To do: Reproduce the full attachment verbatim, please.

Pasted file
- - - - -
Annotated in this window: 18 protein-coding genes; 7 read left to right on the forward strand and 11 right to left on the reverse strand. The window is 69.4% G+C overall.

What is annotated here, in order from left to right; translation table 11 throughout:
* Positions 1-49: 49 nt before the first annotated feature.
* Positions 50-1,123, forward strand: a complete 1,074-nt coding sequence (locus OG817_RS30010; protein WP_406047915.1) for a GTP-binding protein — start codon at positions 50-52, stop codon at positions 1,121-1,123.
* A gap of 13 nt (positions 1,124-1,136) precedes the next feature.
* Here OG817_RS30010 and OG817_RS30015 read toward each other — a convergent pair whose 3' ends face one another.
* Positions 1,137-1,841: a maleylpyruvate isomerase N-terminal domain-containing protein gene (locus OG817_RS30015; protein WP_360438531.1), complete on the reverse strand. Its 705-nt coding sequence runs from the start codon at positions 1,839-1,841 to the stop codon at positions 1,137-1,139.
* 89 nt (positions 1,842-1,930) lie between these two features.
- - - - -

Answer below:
Annotated in this window: 18 protein-coding genes; 7 read left to right on the forward strand and 11 right to left on the reverse strand. The window is 69.4% G+C overall.

What is annotated here, in order from left to right; translation table 11 throughout:
* Positions 1-49: 49 nt before the first annotated feature.
* Positions 50-1,123, forward strand: a complete 1,074-nt coding sequence (locus OG817_RS30010; protein WP_406047915.1) for a GTP-binding protein — start codon at positions 50-52, stop codon at positions 1,121-1,123.
* A gap of 13 nt (positions 1,124-1,136) precedes the next feature.
* Here OG817_RS30010 and OG817_RS30015 read toward each other — a convergent pair whose 3' ends face one another.
* Positions 1,137-1,841: a maleylpyruvate isomerase N-terminal domain-containing protein gene (locus OG817_RS30015; protein WP_360438531.1), complete on the reverse strand. Its 705-nt coding sequence runs from the start codon at positions 1,839-1,841 to the stop codon at positions 1,137-1,139.
* 89 nt (positions 1,842-1,930) lie between these two features.